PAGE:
Tuesday, 30 April 2013

The Rape Debate



You may have missed the recent case in the press regarding rape allegations. A woman made an allegation of rape on the basis that she consented to sex but told the man involved that he mustn't ejaculate inside her. He told her would if he wanted to and did just that. Prosecutors decided that they could not charge him as the man's action could have been spontaneous and the decision beyond the point of no return, so to speak. The woman challenged the prosecutors decision in the High Court and the learned judges have decided that breaking conditions placed on intercourse can amount to rape. They have ordered the prosecution to review its decision.

Rape allegations already cause significant debate and not inconsiderable hysteria. The usual, and sensible, argument of innocent until proven guilty doesn't seem apply to rape allegations. All men accused of rape are guilty and must be convicted, according to some. Some feminists and pressure groups are campaigning for the law to be changed; to reduce the burden of proof in rape cases; to upturn the law so that the defendant must prove that consent was given.

When most people think of rape they think of a woman walking alone down a street and an attacker forcing them into an alleyway or something similar. The truth is that the vast majority of rape allegations involve someone known to the victim. It may be a family member or friend. It is often a man met in a pub or club. The most common scenario is one where a woman meets a man and, after a few drinks, agrees to go somewhere with him and sexual intercourse takes place. The critical point to prove will be, was consent given? It can be very difficult to prove that consent was not given.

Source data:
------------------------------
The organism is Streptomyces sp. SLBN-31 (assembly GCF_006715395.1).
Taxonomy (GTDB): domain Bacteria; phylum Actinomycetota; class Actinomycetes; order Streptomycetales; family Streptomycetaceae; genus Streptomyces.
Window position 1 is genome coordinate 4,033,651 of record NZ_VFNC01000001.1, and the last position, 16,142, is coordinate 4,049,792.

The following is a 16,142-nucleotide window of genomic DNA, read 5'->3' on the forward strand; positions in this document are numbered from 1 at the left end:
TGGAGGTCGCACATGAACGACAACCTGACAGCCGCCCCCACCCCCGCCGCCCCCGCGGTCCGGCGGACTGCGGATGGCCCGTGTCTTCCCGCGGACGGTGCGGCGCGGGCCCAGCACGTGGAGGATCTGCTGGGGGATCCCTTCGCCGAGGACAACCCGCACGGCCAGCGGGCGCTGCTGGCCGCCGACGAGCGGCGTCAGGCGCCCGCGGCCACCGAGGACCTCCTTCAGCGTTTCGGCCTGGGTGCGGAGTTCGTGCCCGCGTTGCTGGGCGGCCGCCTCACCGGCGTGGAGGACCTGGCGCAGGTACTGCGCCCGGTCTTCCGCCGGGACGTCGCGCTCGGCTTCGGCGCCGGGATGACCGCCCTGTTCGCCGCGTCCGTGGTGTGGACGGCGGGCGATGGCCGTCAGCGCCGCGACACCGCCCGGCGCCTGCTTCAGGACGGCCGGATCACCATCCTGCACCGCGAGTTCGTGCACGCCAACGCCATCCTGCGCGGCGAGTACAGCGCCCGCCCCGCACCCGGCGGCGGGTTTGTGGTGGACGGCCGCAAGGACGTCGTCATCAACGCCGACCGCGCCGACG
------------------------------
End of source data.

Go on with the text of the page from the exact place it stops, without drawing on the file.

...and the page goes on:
I saw another interesting article yesterday. After six months in post as HMIC, Tom Winsor has decided that, in these times of austerity, the police should focus their energies on crime prevention rather than catching offenders. Most of us who have been in the job for a while understand that crime prevention was always the first of Robert Peels nine principles of policing.

Crime prevention is good. I think though that Peel's vision of prevention was having a visible policing presence looking for potential crime and criminals. It was also catching offenders and a justice system that imposed negative consequences. In the case of prolific offenders or serious crime it probably also included incarcerating them, thereby protecting society from their offending. I wrote an article about our ineffective justice system. How the police have withdrawn from the streets. How victims are blamed for offences against them. How the justice system fails to punish offenders and in fact rewards them. I won't go on about it again. You can read it here if you wish.

Mr Winsor's advice simply confirms everything that I said in my article. We can no longer afford to protect the public. All we can do is tell them to get a house alarm, window locks, 5 lever dead locks on the doors. Don't leave valuables on display in, and lock, your cars. Don't walk around in public using expensive phones, iPods, laptops Etc. If you ignore this advice then it is your fault for being so stupid when your property is stolen or you are assaulted.